"Tell me, vicomte, have you ever heard of the Saunoys de Varfleur? Gontran, the elder son, married Mademoiselle de Coursil, one of the Coursil-Courvilles; and the younger married a cousin of mine, Mademoiselle de la Roche-Aubert, who was related to the Crisanges. Now, M. de Crisange was an intimate friend of my father, and no doubt knew yours also."
"Yes, madame; was it not the M. de Crisange who emigrated, and whose son ruined himself?"
"That is the very man. He had proposed for my aunt after the death of her husband, the Comte d'Eretry, but she would not accept him because he took snuff. By the way, do you know what has become of the Viloises? They left Touraine about 1813, after a reverse of fortune, to go and live in Auvergne; and I have never heard anything of them since."
"I believe, madame, that the old marquis was killed by a fall from a horse, leaving one daughter married to an Englishman, and the other to a rich merchant who had seduced her."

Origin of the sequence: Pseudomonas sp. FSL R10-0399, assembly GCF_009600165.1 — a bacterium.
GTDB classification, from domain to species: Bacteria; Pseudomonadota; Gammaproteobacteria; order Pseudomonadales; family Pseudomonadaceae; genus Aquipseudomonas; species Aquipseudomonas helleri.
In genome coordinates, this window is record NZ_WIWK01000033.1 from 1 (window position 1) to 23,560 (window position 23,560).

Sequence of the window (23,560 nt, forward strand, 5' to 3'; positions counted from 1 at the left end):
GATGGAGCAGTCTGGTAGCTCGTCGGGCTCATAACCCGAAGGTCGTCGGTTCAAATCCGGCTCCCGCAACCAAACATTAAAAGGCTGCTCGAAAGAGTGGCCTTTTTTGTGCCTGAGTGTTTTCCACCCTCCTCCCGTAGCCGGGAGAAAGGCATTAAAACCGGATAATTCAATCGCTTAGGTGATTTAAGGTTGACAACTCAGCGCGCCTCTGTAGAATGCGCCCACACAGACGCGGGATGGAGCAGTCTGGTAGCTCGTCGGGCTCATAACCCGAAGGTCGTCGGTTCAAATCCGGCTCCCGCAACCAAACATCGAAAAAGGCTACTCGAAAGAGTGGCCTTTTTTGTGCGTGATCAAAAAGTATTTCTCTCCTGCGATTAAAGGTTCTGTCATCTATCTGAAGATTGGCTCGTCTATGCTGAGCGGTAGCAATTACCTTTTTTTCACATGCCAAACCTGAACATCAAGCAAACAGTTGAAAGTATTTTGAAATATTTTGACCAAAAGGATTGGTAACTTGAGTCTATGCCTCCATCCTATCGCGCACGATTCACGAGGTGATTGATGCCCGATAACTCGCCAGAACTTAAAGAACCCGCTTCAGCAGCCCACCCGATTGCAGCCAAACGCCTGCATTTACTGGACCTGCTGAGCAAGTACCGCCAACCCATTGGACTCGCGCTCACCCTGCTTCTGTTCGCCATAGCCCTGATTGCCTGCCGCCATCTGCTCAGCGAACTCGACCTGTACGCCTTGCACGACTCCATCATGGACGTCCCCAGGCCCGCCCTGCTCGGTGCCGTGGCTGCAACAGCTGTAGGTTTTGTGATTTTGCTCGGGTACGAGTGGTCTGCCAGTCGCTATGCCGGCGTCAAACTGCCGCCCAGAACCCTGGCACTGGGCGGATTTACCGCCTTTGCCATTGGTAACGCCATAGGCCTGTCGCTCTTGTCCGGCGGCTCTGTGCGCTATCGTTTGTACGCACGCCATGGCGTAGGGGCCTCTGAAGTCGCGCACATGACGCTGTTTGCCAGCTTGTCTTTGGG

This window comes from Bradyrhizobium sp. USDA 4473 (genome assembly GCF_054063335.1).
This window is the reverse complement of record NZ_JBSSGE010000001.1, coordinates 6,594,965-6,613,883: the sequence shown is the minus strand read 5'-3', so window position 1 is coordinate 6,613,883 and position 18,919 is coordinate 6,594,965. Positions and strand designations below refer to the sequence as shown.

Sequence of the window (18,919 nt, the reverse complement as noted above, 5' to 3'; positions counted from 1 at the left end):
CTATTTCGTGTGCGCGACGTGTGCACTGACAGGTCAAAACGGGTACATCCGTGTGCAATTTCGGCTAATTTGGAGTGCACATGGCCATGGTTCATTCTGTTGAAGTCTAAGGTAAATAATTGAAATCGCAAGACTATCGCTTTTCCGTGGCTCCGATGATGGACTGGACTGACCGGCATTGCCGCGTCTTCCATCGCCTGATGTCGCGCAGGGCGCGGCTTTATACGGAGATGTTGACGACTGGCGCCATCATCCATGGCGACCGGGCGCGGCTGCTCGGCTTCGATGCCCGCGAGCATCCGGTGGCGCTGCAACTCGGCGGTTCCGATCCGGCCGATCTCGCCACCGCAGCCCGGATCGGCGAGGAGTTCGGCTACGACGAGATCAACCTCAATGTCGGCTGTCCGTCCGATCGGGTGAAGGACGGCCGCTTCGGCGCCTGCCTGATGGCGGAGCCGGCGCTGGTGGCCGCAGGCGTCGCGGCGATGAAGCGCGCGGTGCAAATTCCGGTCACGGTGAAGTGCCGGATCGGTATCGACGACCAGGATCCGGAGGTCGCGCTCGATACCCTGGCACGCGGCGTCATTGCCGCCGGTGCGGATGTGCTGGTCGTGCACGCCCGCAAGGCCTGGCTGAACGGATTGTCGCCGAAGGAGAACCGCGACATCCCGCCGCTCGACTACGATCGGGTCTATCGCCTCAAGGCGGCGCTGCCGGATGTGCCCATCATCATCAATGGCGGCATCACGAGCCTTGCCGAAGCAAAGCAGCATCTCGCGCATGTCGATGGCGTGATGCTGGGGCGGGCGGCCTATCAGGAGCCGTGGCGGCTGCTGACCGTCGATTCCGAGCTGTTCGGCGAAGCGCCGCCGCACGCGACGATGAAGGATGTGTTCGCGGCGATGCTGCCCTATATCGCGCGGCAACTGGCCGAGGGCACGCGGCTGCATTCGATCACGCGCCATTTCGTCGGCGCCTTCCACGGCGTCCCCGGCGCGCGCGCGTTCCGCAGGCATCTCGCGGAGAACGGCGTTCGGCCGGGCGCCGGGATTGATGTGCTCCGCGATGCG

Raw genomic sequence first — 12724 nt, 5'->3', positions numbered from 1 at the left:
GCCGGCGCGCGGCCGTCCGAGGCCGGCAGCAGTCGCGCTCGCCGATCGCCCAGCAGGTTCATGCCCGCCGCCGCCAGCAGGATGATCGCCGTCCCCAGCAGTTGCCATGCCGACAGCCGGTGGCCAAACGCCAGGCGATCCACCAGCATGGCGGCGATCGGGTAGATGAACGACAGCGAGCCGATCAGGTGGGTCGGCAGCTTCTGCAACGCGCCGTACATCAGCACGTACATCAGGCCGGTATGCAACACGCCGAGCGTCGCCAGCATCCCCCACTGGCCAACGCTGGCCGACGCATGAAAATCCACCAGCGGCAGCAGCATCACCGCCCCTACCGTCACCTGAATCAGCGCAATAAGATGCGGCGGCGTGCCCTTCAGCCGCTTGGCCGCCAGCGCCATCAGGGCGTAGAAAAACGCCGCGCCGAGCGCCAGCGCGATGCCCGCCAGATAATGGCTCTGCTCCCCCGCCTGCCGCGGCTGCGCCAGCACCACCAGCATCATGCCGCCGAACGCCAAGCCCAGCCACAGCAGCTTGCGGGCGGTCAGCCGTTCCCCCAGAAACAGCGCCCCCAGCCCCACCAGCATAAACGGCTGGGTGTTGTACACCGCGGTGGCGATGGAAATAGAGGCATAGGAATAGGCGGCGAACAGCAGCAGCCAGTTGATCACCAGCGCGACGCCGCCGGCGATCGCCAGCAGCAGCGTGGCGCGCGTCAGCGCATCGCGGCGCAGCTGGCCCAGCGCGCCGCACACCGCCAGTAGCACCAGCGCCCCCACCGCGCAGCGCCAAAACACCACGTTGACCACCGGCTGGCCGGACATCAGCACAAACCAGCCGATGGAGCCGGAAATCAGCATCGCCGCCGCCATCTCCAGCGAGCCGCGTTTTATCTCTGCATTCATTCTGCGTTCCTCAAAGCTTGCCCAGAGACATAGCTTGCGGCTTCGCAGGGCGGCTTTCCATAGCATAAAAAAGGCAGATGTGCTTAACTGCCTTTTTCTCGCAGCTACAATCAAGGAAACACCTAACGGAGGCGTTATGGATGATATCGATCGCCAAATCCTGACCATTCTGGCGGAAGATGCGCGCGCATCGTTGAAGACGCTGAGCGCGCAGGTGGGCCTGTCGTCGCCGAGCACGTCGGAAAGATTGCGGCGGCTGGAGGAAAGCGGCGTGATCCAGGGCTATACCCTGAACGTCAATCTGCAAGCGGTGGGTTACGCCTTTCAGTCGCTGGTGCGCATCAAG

Names they had heard their parents mention when they were children returned to their minds, and the marriages of these people seemed as important to them as great public events. They talked about men and women they had never seen as if they knew them well, and these people, living so far away, talked about them in the same manner, and they felt as though they were acquainted with each other, almost as if they were friends, or relations, simply because they belonged to the same class and were of equal rank.
The baron was rather unsociable, his philosophic views disagreeing with the beliefs and prejudices of the people of his own rank, did not know any of the families living near, and asked the vicomte about them.
"Oh, there are very good families around here," answered M. de Lamare, in the same tone as he would have said that there were not many rabbits on the hills, and he entered into details about them.
There were only three families of rank in the neighborhood; the Marquis de Coutelier, the head of the Normandy aristocracy; the Vicomte and Vicomtesse de Briseville, people who were very well-born but held themselves rather aloof; and lastly, the Comte de Fourville, a sort of fire-eater who was said to be worrying his wife to death, and who lived in the Chateau de la Vrillette, which was built on a lake, passing his time in hunting and shooting. A few parvenus had bought property in the neighborhood, but the vicomte did not know them.